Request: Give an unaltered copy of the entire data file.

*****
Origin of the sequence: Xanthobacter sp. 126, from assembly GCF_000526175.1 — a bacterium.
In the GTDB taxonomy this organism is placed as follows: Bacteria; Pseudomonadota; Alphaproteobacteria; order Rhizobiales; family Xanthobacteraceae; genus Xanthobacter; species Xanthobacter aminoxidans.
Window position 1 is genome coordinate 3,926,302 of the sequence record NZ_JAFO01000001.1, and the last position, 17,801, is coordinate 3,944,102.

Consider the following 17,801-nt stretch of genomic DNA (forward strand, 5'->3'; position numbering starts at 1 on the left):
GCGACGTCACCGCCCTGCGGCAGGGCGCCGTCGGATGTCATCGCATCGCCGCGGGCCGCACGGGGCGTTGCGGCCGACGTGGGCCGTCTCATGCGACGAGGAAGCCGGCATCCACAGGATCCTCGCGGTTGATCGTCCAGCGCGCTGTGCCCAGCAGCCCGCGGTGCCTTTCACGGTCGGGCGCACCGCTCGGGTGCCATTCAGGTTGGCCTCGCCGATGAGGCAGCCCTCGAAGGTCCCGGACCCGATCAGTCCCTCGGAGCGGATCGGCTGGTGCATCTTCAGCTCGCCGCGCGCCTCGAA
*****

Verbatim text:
Origin of the sequence: Xanthobacter sp. 126, from assembly GCF_000526175.1 — a bacterium.
In the GTDB taxonomy this organism is placed as follows: Bacteria; Pseudomonadota; Alphaproteobacteria; order Rhizobiales; family Xanthobacteraceae; genus Xanthobacter; species Xanthobacter aminoxidans.
Window position 1 is genome coordinate 3,926,302 of the sequence record NZ_JAFO01000001.1, and the last position, 17,801, is coordinate 3,944,102.

Consider the following 17,801-nt stretch of genomic DNA (forward strand, 5'->3'; position numbering starts at 1 on the left):
GCGACGTCACCGCCCTGCGGCAGGGCGCCGTCGGATGTCATCGCATCGCCGCGGGCCGCACGGGGCGTTGCGGCCGACGTGGGCCGTCTCATGCGACGAGGAAGCCGGCATCCACAGGATCCTCGCGGTTGATCGTCCAGCGCGCTGTGCCCAGCAGCCCGCGGTGCCTTTCACGGTCGGGCGCACCGCTCGGGTGCCATTCAGGTTGGCCTCGCCGATGAGGCAGCCCTCGAAGGTCCCGGACCCGATCAGTCCCTCGGAGCGGATCGGCTGGTGCATCTTCAGCTCGCCGCGCGCCTCGAA